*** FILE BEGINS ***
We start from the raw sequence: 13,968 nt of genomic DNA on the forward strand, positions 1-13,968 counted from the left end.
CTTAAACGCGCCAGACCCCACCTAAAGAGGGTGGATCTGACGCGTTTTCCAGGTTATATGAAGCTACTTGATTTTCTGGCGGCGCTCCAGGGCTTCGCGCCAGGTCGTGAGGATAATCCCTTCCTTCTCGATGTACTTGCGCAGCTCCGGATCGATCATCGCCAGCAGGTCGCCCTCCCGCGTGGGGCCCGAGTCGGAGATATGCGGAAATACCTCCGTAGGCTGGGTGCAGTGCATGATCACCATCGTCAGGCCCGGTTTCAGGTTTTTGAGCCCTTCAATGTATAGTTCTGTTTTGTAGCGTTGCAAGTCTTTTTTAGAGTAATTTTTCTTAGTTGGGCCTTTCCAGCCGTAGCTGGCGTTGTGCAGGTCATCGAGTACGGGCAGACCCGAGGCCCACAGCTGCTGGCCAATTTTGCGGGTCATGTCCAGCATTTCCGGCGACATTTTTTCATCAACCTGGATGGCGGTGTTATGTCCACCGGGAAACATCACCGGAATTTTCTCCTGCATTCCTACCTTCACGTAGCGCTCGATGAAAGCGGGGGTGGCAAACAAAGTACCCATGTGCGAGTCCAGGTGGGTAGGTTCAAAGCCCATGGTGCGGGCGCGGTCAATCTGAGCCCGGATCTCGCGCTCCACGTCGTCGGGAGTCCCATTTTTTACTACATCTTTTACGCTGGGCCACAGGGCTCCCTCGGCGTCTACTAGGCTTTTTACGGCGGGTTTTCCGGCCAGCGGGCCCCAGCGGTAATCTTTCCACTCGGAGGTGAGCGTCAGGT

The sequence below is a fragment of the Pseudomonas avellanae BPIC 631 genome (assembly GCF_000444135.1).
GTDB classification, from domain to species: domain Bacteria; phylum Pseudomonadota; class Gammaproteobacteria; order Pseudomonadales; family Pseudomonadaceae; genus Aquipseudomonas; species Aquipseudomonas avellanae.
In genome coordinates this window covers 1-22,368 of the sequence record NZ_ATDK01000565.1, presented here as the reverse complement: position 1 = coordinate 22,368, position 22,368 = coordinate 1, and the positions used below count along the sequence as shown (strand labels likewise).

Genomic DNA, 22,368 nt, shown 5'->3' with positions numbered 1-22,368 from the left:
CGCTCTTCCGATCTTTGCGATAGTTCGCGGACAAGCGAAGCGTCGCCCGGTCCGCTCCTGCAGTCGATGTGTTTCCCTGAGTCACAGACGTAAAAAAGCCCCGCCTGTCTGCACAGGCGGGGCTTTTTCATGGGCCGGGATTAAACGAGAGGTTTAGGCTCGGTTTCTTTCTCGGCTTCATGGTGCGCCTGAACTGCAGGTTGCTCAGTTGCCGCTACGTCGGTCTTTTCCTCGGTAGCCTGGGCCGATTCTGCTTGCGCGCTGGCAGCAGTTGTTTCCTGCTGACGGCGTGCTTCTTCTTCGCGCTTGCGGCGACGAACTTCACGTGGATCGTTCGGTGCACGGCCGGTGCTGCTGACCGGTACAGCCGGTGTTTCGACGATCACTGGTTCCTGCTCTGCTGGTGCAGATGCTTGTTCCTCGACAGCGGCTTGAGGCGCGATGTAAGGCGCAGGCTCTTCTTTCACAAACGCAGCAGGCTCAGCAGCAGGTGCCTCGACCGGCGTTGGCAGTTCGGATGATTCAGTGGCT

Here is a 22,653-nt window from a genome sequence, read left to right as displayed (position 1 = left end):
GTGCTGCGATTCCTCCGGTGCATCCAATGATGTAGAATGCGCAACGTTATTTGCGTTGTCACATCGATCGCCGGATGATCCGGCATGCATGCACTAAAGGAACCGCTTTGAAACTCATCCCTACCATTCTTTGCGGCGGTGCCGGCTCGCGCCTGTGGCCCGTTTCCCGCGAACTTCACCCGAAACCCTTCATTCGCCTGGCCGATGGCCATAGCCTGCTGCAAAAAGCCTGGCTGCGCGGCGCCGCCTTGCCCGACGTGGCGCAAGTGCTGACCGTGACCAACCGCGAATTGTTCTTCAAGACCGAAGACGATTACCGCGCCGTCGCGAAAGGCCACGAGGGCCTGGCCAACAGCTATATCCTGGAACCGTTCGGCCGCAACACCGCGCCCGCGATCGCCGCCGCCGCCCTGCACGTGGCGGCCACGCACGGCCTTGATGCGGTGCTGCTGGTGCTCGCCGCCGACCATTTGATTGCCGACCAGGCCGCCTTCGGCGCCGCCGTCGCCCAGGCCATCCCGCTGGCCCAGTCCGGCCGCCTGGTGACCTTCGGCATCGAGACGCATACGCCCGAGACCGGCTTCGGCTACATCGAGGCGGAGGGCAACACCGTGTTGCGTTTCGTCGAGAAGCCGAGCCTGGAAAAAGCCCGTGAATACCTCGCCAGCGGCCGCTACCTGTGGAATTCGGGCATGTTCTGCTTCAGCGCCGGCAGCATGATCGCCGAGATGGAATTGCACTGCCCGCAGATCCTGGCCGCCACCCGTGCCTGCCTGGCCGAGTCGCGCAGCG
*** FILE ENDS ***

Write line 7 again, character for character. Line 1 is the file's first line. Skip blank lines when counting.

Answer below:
CGCTCTTCCGATCTTTGCGATAGTTCGCGGACAAGCGAAGCGTCGCCCGGTCCGCTCCTGCAGTCGATGTGTTTCCCTGAGTCACAGACGTAAAAAAGCCCCGCCTGTCTGCACAGGCGGGGCTTTTTCATGGGCCGGGATTAAACGAGAGGTTTAGGCTCGGTTTCTTTCTCGGCTTCATGGTGCGCCTGAACTGCAGGTTGCTCAGTTGCCGCTACGTCGGTCTTTTCCTCGGTAGCCTGGGCCGATTCTGCTTGCGCGCTGGCAGCAGTTGTTTCCTGCTGACGGCGTGCTTCTTCTTCGCGCTTGCGGCGACGAACTTCACGTGGATCGTTCGGTGCACGGCCGGTGCTGCTGACCGGTACAGCCGGTGTTTCGACGATCACTGGTTCCTGCTCTGCTGGTGCAGATGCTTGTTCCTCGACAGCGGCTTGAGGCGCGATGTAAGGCGCAGGCTCTTCTTTCACAAACGCAGCAGGCTCAGCAGCAGGTGCCTCGACCGGCGTTGGCAGTTCGGATGATTCAGTGGCT